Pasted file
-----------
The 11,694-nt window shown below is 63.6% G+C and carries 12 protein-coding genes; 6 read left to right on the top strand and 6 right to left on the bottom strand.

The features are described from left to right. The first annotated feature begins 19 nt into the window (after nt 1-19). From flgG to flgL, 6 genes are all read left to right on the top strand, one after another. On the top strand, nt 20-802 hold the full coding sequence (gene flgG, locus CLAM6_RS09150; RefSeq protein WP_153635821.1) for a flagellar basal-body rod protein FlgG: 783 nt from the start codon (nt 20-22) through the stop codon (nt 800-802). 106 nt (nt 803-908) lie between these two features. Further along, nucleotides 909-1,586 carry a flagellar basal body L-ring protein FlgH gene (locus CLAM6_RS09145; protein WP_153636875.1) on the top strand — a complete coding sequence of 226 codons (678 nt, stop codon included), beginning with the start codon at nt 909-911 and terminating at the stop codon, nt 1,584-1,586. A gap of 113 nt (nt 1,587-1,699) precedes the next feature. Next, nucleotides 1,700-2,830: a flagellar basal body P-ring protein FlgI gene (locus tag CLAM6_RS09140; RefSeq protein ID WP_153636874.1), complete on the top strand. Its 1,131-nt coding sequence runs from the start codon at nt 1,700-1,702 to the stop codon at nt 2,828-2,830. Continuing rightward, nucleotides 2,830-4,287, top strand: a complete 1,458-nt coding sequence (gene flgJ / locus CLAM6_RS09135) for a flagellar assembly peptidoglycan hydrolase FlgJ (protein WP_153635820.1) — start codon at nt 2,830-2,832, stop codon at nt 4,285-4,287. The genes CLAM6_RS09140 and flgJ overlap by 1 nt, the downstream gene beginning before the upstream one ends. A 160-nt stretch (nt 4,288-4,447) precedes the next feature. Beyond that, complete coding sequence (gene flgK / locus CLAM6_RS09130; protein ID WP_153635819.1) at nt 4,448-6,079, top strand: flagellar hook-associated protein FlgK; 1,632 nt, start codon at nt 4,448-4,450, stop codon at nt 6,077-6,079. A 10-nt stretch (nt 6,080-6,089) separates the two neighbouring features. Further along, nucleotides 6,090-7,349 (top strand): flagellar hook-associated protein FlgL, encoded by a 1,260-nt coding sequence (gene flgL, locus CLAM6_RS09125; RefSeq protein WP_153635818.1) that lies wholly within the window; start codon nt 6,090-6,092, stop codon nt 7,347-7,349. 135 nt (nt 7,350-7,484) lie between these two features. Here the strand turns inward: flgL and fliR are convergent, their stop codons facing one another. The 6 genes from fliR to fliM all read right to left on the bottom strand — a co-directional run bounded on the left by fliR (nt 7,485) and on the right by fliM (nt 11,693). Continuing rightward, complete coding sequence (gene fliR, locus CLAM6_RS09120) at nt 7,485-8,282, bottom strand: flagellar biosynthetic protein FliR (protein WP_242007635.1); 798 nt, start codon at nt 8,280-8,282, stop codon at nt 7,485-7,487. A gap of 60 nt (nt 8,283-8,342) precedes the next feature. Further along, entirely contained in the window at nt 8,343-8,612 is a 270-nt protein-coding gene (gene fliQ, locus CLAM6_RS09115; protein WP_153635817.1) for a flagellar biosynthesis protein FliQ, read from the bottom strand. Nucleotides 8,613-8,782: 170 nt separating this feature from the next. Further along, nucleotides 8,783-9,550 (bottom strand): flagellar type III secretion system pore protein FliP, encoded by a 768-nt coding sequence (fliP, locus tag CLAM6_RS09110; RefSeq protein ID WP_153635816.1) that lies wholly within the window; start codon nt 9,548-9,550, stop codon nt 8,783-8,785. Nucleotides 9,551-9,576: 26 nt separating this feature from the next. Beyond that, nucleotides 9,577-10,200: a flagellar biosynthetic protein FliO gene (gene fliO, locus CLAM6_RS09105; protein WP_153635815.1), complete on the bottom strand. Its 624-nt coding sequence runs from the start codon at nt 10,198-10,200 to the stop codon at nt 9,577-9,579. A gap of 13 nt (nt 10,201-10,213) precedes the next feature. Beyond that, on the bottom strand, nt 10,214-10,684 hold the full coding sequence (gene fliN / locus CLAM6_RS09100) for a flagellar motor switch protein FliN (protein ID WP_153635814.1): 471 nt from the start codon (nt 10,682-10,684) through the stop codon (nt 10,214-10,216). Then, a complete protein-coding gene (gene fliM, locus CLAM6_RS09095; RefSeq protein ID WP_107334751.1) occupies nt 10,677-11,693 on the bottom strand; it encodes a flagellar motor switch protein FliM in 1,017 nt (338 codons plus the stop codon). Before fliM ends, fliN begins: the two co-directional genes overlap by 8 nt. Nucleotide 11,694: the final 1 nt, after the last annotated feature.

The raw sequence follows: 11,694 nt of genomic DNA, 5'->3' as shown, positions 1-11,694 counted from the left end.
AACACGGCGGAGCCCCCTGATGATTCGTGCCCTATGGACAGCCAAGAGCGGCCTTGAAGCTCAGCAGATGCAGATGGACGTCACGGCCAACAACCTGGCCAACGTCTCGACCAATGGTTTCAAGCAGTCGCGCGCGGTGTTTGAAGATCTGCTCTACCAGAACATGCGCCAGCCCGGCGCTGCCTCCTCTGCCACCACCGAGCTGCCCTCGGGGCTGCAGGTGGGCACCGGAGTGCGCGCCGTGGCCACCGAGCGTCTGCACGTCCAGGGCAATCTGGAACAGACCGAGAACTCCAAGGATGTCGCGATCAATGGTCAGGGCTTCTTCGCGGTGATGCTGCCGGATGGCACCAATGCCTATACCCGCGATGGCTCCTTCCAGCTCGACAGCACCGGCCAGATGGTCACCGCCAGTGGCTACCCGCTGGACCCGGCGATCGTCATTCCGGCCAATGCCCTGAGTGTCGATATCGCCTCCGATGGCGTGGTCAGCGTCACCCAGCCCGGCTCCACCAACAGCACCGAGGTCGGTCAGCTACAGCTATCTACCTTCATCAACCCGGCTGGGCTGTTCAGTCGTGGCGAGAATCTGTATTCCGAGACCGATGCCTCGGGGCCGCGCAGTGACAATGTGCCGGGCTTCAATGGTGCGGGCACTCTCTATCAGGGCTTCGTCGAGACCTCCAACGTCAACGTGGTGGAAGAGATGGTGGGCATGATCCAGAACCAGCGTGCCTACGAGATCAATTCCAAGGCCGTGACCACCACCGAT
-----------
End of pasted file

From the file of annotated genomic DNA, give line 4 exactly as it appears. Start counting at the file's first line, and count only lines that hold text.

AACACGGCGGAGCCCCCTGATGATTCGTGCCCTATGGACAGCCAAGAGCGGCCTTGAAGCTCAGCAGATGCAGATGGACGTCACGGCCAACAACCTGGCCAACGTCTCGACCAATGGTTTCAAGCAGTCGCGCGCGGTGTTTGAAGATCTGCTCTACCAGAACATGCGCCAGCCCGGCGCTGCCTCCTCTGCCACCACCGAGCTGCCCTCGGGGCTGCAGGTGGGCACCGGAGTGCGCGCCGTGGCCACCGAGCGTCTGCACGTCCAGGGCAATCTGGAACAGACCGAGAACTCCAAGGATGTCGCGATCAATGGTCAGGGCTTCTTCGCGGTGATGCTGCCGGATGGCACCAATGCCTATACCCGCGATGGCTCCTTCCAGCTCGACAGCACCGGCCAGATGGTCACCGCCAGTGGCTACCCGCTGGACCCGGCGATCGTCATTCCGGCCAATGCCCTGAGTGTCGATATCGCCTCCGATGGCGTGGTCAGCGTCACCCAGCCCGGCTCCACCAACAGCACCGAGGTCGGTCAGCTACAGCTATCTACCTTCATCAACCCGGCTGGGCTGTTCAGTCGTGGCGAGAATCTGTATTCCGAGACCGATGCCTCGGGGCCGCGCAGTGACAATGTGCCGGGCTTCAATGGTGCGGGCACTCTCTATCAGGGCTTCGTCGAGACCTCCAACGTCAACGTGGTGGAAGAGATGGTGGGCATGATCCAGAACCAGCGTGCCTACGAGATCAATTCCAAGGCCGTGACCACCACCGAT